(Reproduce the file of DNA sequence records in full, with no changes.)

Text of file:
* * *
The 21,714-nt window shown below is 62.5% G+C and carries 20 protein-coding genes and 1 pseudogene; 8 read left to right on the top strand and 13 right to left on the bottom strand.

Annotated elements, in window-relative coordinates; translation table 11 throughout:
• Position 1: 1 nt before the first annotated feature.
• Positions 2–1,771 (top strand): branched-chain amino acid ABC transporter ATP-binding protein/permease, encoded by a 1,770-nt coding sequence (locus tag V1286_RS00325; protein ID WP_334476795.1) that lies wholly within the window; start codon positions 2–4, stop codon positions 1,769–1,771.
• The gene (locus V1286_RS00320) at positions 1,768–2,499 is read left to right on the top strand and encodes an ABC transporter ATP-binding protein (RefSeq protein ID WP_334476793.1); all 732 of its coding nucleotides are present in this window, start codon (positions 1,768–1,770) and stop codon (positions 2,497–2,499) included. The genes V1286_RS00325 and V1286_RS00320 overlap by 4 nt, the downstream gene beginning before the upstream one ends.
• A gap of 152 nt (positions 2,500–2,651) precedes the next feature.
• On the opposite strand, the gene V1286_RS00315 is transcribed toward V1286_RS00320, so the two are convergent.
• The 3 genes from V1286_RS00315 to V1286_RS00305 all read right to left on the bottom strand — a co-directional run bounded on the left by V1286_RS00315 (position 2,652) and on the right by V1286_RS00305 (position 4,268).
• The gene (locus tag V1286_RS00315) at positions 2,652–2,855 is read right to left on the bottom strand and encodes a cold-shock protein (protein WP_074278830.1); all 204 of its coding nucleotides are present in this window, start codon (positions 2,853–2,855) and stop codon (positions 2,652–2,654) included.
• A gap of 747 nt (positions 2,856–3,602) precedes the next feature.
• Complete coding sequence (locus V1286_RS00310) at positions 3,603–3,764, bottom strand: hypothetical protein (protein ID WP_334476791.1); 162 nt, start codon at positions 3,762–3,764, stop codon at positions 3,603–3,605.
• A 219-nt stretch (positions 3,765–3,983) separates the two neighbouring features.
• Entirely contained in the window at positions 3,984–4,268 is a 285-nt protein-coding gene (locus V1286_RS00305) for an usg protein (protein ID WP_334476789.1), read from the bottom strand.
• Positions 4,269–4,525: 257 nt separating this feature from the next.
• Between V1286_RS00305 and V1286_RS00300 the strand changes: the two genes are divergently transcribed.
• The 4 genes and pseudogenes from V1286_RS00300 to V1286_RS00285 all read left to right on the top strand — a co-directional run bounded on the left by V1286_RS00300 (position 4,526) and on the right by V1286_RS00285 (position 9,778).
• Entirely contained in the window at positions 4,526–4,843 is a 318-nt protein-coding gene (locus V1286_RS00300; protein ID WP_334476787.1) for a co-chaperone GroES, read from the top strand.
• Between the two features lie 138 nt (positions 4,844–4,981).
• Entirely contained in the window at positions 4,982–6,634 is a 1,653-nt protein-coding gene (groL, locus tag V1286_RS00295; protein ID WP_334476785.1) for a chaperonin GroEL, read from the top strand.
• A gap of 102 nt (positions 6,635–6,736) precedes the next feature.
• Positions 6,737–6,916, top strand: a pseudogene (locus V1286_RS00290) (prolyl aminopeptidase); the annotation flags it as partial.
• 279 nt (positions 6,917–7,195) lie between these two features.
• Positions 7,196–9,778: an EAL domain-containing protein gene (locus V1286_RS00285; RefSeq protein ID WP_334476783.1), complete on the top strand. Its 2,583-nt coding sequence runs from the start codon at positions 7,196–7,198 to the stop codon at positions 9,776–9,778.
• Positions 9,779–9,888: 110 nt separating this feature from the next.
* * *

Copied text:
The 21,714-nt window shown below is 62.5% G+C and carries 20 protein-coding genes and 1 pseudogene; 8 read left to right on the top strand and 13 right to left on the bottom strand.

Annotated elements, in window-relative coordinates; translation table 11 throughout:
• Position 1: 1 nt before the first annotated feature.
• Positions 2–1,771 (top strand): branched-chain amino acid ABC transporter ATP-binding protein/permease, encoded by a 1,770-nt coding sequence (locus tag V1286_RS00325; protein ID WP_334476795.1) that lies wholly within the window; start codon positions 2–4, stop codon positions 1,769–1,771.
• The gene (locus V1286_RS00320) at positions 1,768–2,499 is read left to right on the top strand and encodes an ABC transporter ATP-binding protein (RefSeq protein ID WP_334476793.1); all 732 of its coding nucleotides are present in this window, start codon (positions 1,768–1,770) and stop codon (positions 2,497–2,499) included. The genes V1286_RS00325 and V1286_RS00320 overlap by 4 nt, the downstream gene beginning before the upstream one ends.
• A gap of 152 nt (positions 2,500–2,651) precedes the next feature.
• On the opposite strand, the gene V1286_RS00315 is transcribed toward V1286_RS00320, so the two are convergent.
• The 3 genes from V1286_RS00315 to V1286_RS00305 all read right to left on the bottom strand — a co-directional run bounded on the left by V1286_RS00315 (position 2,652) and on the right by V1286_RS00305 (position 4,268).
• The gene (locus tag V1286_RS00315) at positions 2,652–2,855 is read right to left on the bottom strand and encodes a cold-shock protein (protein WP_074278830.1); all 204 of its coding nucleotides are present in this window, start codon (positions 2,853–2,855) and stop codon (positions 2,652–2,654) included.
• A gap of 747 nt (positions 2,856–3,602) precedes the next feature.
• Complete coding sequence (locus V1286_RS00310) at positions 3,603–3,764, bottom strand: hypothetical protein (protein ID WP_334476791.1); 162 nt, start codon at positions 3,762–3,764, stop codon at positions 3,603–3,605.
• A 219-nt stretch (positions 3,765–3,983) separates the two neighbouring features.
• Entirely contained in the window at positions 3,984–4,268 is a 285-nt protein-coding gene (locus V1286_RS00305) for an usg protein (protein ID WP_334476789.1), read from the bottom strand.
• Positions 4,269–4,525: 257 nt separating this feature from the next.
• Between V1286_RS00305 and V1286_RS00300 the strand changes: the two genes are divergently transcribed.
• The 4 genes and pseudogenes from V1286_RS00300 to V1286_RS00285 all read left to right on the top strand — a co-directional run bounded on the left by V1286_RS00300 (position 4,526) and on the right by V1286_RS00285 (position 9,778).
• Entirely contained in the window at positions 4,526–4,843 is a 318-nt protein-coding gene (locus V1286_RS00300; protein ID WP_334476787.1) for a co-chaperone GroES, read from the top strand.
• Between the two features lie 138 nt (positions 4,844–4,981).
• Entirely contained in the window at positions 4,982–6,634 is a 1,653-nt protein-coding gene (groL, locus tag V1286_RS00295; protein ID WP_334476785.1) for a chaperonin GroEL, read from the top strand.
• A gap of 102 nt (positions 6,635–6,736) precedes the next feature.
• Positions 6,737–6,916, top strand: a pseudogene (locus V1286_RS00290) (prolyl aminopeptidase); the annotation flags it as partial.
• 279 nt (positions 6,917–7,195) lie between these two features.
• Positions 7,196–9,778: an EAL domain-containing protein gene (locus V1286_RS00285; RefSeq protein ID WP_334476783.1), complete on the top strand. Its 2,583-nt coding sequence runs from the start codon at positions 7,196–7,198 to the stop codon at positions 9,776–9,778.
• Positions 9,779–9,888: 110 nt separating this feature from the next.